"I was never ready — for the big show," Torn Shorts frontman Josh Grabert howls on "Brow St.," one of many noteworthy cuts from the new debut album Through the Mill, and he couldn't be further from the truth. Torn Shorts is onto something special with a melodic blend of blue-eyed soul, whiskey-soaked roots and blues, and catchy hooks.
Through the Mill marks the official full-band debut from Torn Shorts, founded by East Bay native Grabert, who briefly worked the one-man-band circuit following a nice run with his previous outfit, Gamblin' Hands (which landed a few noms in our Best Music Poll a few years back). Grabert's first entry as Torn Shorts was a demo of sorts titled Life On a River, which was featured on RI's NPR outlet (listen at ripr.org) last year. The aforementioned "Brow St." (named for Grabert's former residence in Barrington), which appeared on the Gamblin' Hands' 2010 EP Far Away Cars, is revamped into a breezy, radio-ready beauty and serves as an excellent album opener, with Grabert's vocals leading the way with the lines, "Drink that scotch she said, before the bad news/That's why I keep cryin' the nice guy blues." "Life On a River" also reappears, but the full-band treatment (particularly the fuzzy guitars) elevates the track and provides a nice platform for the band to jam-the-fuck-out.
"There are some improv, jam session moments on the record with guitar solos and things like that, but we also rehearsed the shit out of them to really lock down the arrangements," Grabert said. "I may come in with some lyrics and chord progressions, but everyone gets their vibe on it and that's what makes our sound."
While Grabert is a skilled multi-instrumentalist (having performed while simultaneously working a harmonica, guitar, and kick drum), he clearly enjoys jamming with his crew. His equally talented bandmates played musical chairs, with previous bassist Nick Molak returning to guitar and former drummer Zach Zarcone now on bass. Grabert and drummer Brendan Thompkins collaborated on some of the lyrics. The crew enriched this updated version and brims with melodic energy.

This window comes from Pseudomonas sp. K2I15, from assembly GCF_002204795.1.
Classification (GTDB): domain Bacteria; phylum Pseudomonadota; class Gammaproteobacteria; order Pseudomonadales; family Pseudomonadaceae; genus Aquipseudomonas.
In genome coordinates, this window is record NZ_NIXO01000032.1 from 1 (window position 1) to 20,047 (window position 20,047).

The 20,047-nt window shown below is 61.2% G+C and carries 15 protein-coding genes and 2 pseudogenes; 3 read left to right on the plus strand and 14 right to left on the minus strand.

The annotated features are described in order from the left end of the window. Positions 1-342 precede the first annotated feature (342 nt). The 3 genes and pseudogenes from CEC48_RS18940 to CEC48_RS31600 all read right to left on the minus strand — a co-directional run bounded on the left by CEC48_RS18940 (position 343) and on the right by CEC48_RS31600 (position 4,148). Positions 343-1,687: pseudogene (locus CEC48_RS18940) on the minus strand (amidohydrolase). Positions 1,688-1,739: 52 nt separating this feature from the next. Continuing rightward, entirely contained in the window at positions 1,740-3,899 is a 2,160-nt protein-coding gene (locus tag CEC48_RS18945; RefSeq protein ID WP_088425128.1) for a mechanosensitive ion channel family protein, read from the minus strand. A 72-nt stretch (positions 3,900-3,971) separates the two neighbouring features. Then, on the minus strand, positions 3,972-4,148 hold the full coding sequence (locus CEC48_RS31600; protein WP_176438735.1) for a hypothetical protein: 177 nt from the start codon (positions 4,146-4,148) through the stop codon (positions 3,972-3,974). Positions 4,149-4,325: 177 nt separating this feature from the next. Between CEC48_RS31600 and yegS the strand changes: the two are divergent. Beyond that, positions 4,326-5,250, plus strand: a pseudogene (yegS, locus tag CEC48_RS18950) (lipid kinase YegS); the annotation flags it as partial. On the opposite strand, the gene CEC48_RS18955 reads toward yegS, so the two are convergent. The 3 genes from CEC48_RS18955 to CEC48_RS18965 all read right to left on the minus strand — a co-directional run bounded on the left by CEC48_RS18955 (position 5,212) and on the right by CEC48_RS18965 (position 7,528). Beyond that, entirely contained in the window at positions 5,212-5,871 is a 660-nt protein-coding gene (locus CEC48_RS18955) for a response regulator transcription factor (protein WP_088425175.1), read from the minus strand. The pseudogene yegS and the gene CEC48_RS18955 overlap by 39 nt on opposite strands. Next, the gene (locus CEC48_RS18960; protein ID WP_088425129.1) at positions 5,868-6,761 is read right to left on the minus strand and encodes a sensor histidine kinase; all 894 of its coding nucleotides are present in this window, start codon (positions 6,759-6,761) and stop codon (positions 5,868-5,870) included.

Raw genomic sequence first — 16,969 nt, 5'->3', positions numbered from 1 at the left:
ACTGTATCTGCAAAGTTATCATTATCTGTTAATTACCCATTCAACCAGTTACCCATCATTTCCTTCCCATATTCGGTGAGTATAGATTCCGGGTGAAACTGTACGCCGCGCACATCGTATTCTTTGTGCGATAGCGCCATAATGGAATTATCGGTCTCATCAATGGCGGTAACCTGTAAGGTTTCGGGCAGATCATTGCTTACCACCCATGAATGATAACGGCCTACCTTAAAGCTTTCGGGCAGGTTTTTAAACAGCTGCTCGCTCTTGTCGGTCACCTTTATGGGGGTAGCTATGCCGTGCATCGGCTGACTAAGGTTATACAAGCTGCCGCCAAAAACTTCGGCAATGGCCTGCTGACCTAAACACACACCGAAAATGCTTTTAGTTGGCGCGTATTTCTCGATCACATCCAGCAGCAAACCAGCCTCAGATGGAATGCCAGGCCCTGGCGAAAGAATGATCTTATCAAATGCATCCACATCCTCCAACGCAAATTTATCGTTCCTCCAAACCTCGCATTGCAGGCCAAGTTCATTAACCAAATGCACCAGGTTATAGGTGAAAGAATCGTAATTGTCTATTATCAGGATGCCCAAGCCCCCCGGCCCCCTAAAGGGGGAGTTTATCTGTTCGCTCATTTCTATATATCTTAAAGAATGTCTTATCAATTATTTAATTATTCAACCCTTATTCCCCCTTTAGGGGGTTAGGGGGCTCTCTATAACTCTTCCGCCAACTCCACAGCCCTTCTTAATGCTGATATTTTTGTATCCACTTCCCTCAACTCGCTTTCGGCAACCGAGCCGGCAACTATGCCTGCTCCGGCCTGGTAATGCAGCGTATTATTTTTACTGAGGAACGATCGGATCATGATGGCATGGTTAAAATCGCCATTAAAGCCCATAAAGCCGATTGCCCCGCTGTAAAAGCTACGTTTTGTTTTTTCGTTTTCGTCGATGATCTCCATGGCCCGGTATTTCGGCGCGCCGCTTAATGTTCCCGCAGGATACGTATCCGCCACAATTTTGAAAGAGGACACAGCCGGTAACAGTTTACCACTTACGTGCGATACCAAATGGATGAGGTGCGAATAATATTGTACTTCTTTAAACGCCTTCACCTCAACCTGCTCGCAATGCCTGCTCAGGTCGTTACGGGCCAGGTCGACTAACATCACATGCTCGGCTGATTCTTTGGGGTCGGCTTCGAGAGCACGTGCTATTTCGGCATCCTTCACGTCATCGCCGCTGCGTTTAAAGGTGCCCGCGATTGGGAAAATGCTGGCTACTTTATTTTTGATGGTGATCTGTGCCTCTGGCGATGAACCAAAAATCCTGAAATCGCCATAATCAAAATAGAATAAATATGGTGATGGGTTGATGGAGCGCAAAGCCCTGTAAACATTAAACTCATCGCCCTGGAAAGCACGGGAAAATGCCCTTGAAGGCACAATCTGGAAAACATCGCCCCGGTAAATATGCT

"I never wanted it to be the 'Josh Grabert Band,' " he said when we caught up earlier this week. Having known the ever-humble Grabert for a few years now, it's great to him so confident and enthused about the lineup and new album.
"The live show is getting super-tight, and everyone is killing it," Grabert said following a recent string of shows around the region. "I'm looking forward to showcasing these new songs at the release party, as they are really taking on a life of their own.
Last year the band quickly surpassed its Through the Mill Kickstarter campaign goal and then some, which always leaves me curious as to an artist's outlook on fund-raising via fans and friends (some decry the DIY integrity of it, etc.). "We never asked for crazy amounts of money, just enough to get the music out there," Grabert told me. "We are still a very 'DIY' band.
"The Kickstarter campaign was great for us," Grabert continued. "There was much more support out there from people than I had realized, and we are very grateful." The band recorded at their HQ over the summer with friend Steve McLaughlin, who engineered the entire album.